|Downtown Austin as viewed from Lake Bird Lake in 2013.|
|Perspective of Lady Bird Lake looking westerly and showing much of the City drains to the Lake.|
|USGS graphic showing decline in PAHs after the coal tar sealer ban in Austin went into effect in 2006.|
|This USGS graphic contrasts the declining levels of DDT and PCBs with the increasing levels of PAHs nationwide. The PAH graph will need to be updated to reflect a limegreen down arrow in Austin, Texas!|
Two and a half years later the PCTC sponsored a study which erroneously showed the ban was ineffective in reducing PAH values in Austin’s creeks. Even though this was years before anyone would expect any result, the industry perpetuated the “no effect” myth throughout its legions and has used it as a major tool to defeat bans legislation across the country.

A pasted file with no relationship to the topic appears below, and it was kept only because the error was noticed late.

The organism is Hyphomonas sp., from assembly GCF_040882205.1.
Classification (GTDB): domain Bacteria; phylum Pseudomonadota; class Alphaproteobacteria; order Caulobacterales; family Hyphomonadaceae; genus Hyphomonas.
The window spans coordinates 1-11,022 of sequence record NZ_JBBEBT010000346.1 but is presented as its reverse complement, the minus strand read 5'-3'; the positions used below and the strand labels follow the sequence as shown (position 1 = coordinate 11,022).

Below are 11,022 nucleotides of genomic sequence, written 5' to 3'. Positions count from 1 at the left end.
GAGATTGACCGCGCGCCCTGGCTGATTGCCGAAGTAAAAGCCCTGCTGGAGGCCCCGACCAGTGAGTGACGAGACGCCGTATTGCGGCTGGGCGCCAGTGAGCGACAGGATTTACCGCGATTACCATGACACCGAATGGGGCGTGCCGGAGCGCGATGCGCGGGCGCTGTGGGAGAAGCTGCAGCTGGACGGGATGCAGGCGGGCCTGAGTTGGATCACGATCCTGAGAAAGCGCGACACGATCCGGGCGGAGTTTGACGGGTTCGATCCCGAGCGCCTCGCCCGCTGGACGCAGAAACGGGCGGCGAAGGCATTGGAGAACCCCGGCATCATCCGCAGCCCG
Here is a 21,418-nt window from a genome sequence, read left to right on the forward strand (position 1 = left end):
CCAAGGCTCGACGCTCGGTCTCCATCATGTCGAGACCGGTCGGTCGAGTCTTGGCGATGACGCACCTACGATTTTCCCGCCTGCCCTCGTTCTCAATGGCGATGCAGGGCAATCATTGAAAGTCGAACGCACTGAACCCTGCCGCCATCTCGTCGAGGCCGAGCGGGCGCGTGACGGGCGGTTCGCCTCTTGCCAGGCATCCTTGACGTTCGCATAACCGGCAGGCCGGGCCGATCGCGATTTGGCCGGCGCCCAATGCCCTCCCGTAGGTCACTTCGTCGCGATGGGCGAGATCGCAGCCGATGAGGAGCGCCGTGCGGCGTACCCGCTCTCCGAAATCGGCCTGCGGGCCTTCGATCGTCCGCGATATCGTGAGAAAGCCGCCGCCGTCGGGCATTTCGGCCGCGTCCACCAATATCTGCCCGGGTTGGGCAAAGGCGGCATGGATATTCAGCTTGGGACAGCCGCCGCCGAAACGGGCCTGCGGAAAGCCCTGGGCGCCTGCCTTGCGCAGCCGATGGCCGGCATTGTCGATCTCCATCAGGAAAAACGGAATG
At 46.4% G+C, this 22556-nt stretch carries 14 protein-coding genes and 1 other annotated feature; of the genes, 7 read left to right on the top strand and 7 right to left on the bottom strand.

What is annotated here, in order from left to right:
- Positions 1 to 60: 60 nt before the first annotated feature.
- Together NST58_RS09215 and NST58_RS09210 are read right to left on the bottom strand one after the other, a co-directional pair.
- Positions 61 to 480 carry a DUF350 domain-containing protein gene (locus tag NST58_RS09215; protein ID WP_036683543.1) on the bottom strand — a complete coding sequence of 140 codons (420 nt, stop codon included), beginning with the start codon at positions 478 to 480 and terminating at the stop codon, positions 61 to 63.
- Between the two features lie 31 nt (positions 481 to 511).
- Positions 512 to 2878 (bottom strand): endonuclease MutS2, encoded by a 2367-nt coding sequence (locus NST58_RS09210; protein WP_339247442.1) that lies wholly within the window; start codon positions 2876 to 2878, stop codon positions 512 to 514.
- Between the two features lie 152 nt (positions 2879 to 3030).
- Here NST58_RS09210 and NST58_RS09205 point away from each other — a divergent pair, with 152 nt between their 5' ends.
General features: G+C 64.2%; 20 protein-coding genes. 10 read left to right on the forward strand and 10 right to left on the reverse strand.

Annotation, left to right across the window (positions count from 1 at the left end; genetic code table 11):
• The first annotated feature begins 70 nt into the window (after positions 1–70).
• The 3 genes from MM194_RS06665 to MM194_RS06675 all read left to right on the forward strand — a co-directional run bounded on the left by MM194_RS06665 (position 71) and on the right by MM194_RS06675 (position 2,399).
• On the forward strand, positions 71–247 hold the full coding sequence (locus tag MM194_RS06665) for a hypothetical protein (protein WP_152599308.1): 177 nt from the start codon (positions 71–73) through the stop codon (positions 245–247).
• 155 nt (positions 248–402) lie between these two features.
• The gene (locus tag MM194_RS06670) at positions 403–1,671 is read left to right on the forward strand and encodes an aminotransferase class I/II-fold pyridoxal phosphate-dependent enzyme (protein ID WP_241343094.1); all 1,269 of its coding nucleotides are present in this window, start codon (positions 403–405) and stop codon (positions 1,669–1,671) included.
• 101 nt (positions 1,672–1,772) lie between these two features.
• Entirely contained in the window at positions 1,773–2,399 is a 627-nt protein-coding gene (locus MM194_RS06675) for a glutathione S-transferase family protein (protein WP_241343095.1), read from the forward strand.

- In 2005, Mateo Scoggins, Senior Biologist for the City of Austin, told reporters that at the ban went into effect “we’re hoping over the long-term, 10 years, we’ll start to see significant changes in the amounts of PAHs in our streams.”
- In 2010, the USGS said that coal tar pavement sealers will take at least 15 years for the concentrations to decrease in half. This is based upon the decline found with other persistent chemicals after their use stopped.
With 2012 data, Scoggins told attendees of a webinar that some positive trends were being found, but not an overall clear picture.
The more we’ve learned, the more a sealant ban could be compared to the physical benefits of when quitting cigarette smoking. Most likely you heard that physical healing and restoration happens after a smoker quits. More specifically, improvement can be immediate, some will take a few years, and others can take as much as 20 years. For example it is reported that within 20 minutes from quitting smoking, there is a reduction in the smoker’s blood pressure.